Since a debate is generally composed of speech, users will be able to mould their speaking not just in terms of grammar and vocabulary but more importantly, in the ability to persuade. On top of that, since debate rules dictate civil behavior, vulgarity and violence are discouraged when it comes to a person’s response towards differing viewpoints.. Debates also boost the confidence for public speech, which is important to sustain and grow our democratic beliefs.

Ability to not just listen, but understand
As previously mentioned, the objective of a debate is not to seek conflict – it is to reason out differences. Through this process, debaters gain the ability to understand the opposing viewpoint to theirs and not just blindly listen, since they have to grasp their opponent’s argument in order to provide a good rebuttal.

Learning public opinion
If a debate is not scored by judges, it may be evaluated by the public instead. Through this, debaters gain a better mastery of public opinion in accordance to the votes. A vital part of this is observing that sometimes, even the best ideas aren’t always the most popular ones. This will in turn challenge a person to find new ways to convince and improve the community.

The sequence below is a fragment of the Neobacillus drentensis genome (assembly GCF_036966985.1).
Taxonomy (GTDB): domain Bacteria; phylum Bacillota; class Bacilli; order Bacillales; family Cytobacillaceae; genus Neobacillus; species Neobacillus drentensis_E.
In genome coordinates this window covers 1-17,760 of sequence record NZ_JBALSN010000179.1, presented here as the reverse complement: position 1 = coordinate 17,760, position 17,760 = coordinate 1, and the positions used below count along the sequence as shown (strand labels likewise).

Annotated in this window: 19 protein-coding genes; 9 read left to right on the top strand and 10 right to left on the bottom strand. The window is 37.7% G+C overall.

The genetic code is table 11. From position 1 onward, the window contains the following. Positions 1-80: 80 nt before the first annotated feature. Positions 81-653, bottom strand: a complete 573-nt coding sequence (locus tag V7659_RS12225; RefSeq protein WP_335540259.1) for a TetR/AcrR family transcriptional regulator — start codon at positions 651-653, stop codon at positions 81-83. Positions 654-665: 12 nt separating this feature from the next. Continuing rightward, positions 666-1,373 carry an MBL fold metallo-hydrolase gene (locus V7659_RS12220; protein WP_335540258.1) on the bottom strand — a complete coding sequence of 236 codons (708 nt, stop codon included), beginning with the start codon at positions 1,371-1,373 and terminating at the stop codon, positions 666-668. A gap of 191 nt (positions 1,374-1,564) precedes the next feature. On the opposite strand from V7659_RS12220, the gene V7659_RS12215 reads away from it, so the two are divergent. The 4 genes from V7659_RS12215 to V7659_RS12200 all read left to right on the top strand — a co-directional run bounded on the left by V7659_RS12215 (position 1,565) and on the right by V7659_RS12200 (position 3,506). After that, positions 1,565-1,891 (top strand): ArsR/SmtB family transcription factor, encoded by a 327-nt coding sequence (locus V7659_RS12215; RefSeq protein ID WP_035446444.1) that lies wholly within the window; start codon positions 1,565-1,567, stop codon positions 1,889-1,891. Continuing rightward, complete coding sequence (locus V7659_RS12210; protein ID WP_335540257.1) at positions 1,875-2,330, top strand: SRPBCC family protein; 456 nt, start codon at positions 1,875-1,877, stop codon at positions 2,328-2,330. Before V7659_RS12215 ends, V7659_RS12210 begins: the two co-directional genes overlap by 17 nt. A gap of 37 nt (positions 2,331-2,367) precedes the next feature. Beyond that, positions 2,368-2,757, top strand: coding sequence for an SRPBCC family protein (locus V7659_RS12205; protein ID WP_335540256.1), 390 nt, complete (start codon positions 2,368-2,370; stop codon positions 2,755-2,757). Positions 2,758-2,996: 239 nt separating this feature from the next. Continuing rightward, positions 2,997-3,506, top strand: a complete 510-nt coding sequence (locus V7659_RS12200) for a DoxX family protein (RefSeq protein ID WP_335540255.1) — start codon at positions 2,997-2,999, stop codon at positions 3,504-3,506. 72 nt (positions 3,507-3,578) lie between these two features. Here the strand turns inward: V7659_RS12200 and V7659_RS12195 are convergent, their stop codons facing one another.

Decision making
This is arguably the biggest benefit, as debaters eventually develop an identity with a sense of responsibility and ownership towards our world. Be it domestic or global issues, when a person is better informed, he/she is able to make the better choice to varying issues so that a better impact can be produced to self, those around and the world.

“Honest disagreement is often a good sign of progress.” – Mahatma Gandhi

The process of debating allows the exchanging of ideas to happen in a civil, exciting and most importantly, constructive way. The benefits of applying it is beyond doubt. As a society, we should embrace debates as a useful tool not just to resolve differences, but also to broaden one’s mind. To share differences is part of who we are… and instead of avoiding it, one should face unique opinions with courage and integrity. Looking around us, we have people coming from different walks of life, ever ready to provide differing perspectives which can bring more value to whatever it is we are trying to conquer. It is important to remember that we are all in the same team at the end of the day… as we share this world together.

BeED sees the importance in this and all our Learning Experiences include include a reflection phase that can consist of a debatable question. These debatable questions challenge one to think further and to analyze a situation from a different perspective on top of providing the needed knowledge and fun activities. Our questions are designed to invigorate learners not just to challenge others, but also reflect upon themselves on the topic learnt. Find out more at www.beedtheworld.com


Bibliography

  1. “Benefits of Debating.” QatarDebate. N.p., n.d. Web. 10 Feb. 2017.
  2. Foresman, Pearson Scott. Fencing (PSF). Digital image. Wikimedia Commons. Wikimedia Foundation, 1 Feb. 2009. Web. 10 Feb. 2017.
  3. Snider, Alfred C. “Oral Debate as a Method for Improving Critical Thinking and Creativity.” Debate Central. World Debate Institute, University of Vermont, n.d. Web. 10 Feb. 2017.
  4. “Why Is Debate Important?” Science Park. Newark Public Schools, n.d. Web. 10 Feb. 2017.